Pakistan’s president vowed Thursday to prosecute any scientists found to have sold atomic secrets amid growing suspicion that Pakistani experts aided the nuclear programs of Iran, North Korea and Libya.
President Gen. Pervez Musharraf said his government has never exported nuclear know-how, but he said it was possible individual scientists may have sold secrets.
“We are carrying out a thorough investigation of any proliferation that may have been done by any individual for their personal financial gain,” Musharraf told a conference of government and business leaders at the World Economic Forum in Davos. “We will deal with them as anti-state elements.”
For years Pakistan has scoffed at reports that its scientists might have been involved in proliferation.
Centrifuges to Libya
But the country started hedging in December, saying individuals motivated by ambition or greed may have sold secrets, after U.N. inspections of Iranian nuclear facilities showed that “Pakistani-linked individuals” had acted as “intermediaries and black marketeers.”
Pakistani scientists were later implicated in a scheme to sell high-tech centrifuge technology to Libya, and have also been named in probes into North Korea’s nuclear program.
Pakistan has acknowledged holding “five to six” scientists and administrators for what it calls “debriefings.” Most have not been released, relatives say, and no formal appearances or charges have been made in court.
“Let me assure this gathering that Pakistan is an extremely responsible state,” Musharraf said. “All the nuclear and strategic assets are under total custodial control. The Pakistan government has never and will never proliferate.”
The head of the U.N. atomic agency, Mohamed ElBaradei, said the allegations involved a “very sophisticated network of black market” operators and said he had not seen any evidence that the Pakistani government was involved.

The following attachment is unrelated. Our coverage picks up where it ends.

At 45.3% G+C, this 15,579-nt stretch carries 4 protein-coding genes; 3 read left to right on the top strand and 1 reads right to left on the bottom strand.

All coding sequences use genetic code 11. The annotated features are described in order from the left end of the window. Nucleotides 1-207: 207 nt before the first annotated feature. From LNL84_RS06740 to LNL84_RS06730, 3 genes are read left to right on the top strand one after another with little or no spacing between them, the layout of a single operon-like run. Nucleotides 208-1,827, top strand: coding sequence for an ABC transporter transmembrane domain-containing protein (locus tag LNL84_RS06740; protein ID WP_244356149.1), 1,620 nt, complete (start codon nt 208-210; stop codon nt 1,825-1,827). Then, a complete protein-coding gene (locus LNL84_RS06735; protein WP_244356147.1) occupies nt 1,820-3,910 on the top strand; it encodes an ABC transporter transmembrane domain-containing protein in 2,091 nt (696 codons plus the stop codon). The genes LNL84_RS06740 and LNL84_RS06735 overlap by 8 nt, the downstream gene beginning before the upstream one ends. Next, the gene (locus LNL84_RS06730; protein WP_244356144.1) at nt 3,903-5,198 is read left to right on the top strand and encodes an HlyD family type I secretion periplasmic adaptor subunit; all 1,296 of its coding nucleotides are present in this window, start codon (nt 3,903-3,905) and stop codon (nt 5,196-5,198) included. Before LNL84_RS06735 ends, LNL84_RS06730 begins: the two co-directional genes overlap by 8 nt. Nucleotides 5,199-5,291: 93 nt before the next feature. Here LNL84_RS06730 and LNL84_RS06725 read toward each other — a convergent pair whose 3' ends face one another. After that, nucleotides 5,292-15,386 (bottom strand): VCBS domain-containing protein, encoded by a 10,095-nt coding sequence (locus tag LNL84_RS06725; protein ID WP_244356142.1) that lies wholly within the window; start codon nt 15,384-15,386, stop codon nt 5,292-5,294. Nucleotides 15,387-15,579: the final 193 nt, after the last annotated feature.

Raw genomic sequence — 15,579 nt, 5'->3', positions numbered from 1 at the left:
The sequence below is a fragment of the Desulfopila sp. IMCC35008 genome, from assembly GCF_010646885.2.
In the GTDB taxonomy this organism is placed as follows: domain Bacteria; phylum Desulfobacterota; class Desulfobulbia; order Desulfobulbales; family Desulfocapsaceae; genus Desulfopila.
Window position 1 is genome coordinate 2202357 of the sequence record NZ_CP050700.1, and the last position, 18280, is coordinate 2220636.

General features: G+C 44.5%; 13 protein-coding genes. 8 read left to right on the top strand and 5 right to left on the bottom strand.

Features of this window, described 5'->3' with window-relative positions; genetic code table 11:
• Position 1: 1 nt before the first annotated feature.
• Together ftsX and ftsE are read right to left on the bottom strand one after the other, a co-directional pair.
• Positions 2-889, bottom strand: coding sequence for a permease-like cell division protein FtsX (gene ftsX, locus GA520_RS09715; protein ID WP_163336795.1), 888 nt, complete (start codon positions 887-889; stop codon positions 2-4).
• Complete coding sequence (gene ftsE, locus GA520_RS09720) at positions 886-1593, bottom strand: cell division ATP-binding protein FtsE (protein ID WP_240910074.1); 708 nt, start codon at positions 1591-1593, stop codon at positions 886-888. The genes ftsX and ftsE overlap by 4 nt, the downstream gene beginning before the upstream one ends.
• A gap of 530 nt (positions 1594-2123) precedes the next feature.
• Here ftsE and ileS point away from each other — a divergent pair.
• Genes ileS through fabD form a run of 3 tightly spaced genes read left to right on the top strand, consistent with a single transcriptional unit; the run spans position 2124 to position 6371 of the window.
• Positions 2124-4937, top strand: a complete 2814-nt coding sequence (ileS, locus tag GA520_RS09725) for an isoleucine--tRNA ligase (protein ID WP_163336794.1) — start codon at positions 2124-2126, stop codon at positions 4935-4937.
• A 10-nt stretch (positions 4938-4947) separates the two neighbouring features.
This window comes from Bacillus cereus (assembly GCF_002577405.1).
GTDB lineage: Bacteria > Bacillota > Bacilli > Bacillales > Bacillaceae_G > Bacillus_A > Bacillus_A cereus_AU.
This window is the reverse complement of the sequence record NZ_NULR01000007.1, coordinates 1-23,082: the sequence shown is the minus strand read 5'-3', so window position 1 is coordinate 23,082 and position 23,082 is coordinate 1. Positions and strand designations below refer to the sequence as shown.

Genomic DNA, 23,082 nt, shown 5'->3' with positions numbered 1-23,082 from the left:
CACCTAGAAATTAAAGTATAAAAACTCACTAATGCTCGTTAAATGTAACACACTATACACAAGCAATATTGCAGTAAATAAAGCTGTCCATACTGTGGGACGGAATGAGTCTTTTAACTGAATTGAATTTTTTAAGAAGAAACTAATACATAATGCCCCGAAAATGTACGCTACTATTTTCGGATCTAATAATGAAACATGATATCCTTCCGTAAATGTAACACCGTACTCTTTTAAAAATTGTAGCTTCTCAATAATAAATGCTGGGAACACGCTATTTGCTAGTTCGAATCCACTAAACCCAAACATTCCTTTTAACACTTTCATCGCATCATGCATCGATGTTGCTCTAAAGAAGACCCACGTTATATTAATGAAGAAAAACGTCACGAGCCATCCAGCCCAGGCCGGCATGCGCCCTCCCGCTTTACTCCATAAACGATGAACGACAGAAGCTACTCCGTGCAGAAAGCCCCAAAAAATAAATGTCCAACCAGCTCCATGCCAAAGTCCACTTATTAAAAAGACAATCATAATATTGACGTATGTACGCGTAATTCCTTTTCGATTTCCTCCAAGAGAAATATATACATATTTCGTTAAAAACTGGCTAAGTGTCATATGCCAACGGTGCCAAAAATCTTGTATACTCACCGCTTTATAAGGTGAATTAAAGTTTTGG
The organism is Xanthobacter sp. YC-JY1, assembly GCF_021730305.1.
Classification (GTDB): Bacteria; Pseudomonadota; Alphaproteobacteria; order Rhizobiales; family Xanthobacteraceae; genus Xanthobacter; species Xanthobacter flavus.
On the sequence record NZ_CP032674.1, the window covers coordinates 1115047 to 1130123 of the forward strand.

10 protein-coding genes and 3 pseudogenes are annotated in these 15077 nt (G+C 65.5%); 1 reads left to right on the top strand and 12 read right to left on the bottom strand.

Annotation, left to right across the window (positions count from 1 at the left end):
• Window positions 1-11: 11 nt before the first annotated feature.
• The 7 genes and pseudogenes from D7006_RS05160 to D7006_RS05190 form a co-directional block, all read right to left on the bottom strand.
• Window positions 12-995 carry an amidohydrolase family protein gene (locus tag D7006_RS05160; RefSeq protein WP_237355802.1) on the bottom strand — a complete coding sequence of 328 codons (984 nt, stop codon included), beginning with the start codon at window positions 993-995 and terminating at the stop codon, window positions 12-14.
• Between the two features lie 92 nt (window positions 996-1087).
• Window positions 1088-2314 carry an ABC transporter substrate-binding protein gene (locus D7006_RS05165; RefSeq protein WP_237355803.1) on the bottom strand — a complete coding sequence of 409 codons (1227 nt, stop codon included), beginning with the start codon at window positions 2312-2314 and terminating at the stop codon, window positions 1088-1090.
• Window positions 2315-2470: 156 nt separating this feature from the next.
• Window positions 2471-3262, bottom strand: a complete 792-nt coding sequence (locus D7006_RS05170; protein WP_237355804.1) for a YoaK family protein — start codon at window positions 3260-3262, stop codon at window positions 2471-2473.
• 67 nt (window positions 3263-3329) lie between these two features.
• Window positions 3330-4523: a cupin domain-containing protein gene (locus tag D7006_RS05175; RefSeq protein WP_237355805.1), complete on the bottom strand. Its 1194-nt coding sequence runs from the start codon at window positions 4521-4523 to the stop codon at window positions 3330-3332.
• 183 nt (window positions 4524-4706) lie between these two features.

IAEA chief weighs nonproliferation ideasElBaradei, director-general of the International Atomic Energy Agency, said he had ideas to improve nonproliferation efforts in the wake of disclosures about Pakistan.
“Clearly, it needs to be looked at,” he said. “The (inspection) regime is under a good deal of stress.”
Musharraf said his government is also trying to crack down on extremists. He survived two bombings last month believed to have been carried out by Islamic militants, who despise him for allying Pakistan with the United States in its war on terrorism.
“We are fighting the al-Qaida and Taliban on the western borders (with Afghanistan), and we want to negotiate a peaceful settlement of the Kashmir dispute with the Indians on the eastern one,” he said. “At the same time we are fighting sectarian and religious extremism within our country.
Musharraf upbeat“So I’m treading on a lot of toes, and that has led to these extremist attacks on me, but I call them occupational hazards. And I also believe that I haven’t outlived my nine lives as yet. I have a number of lives left still.”
Musharraf said he believed his efforts to bring “sustainable democracy” to Pakistan had taken root and would survive.
“Islam is not in conflict with democracy, modernism or secularism. Islam is democratic in essence. It believes in human rights, freedom of speech and freedom of expression.”
He said there also was progress toward good governance in Afghanistan and that the search for Osama bin Laden, believed to be hiding the Afghan mountains, can continue “simultaneously with stability.”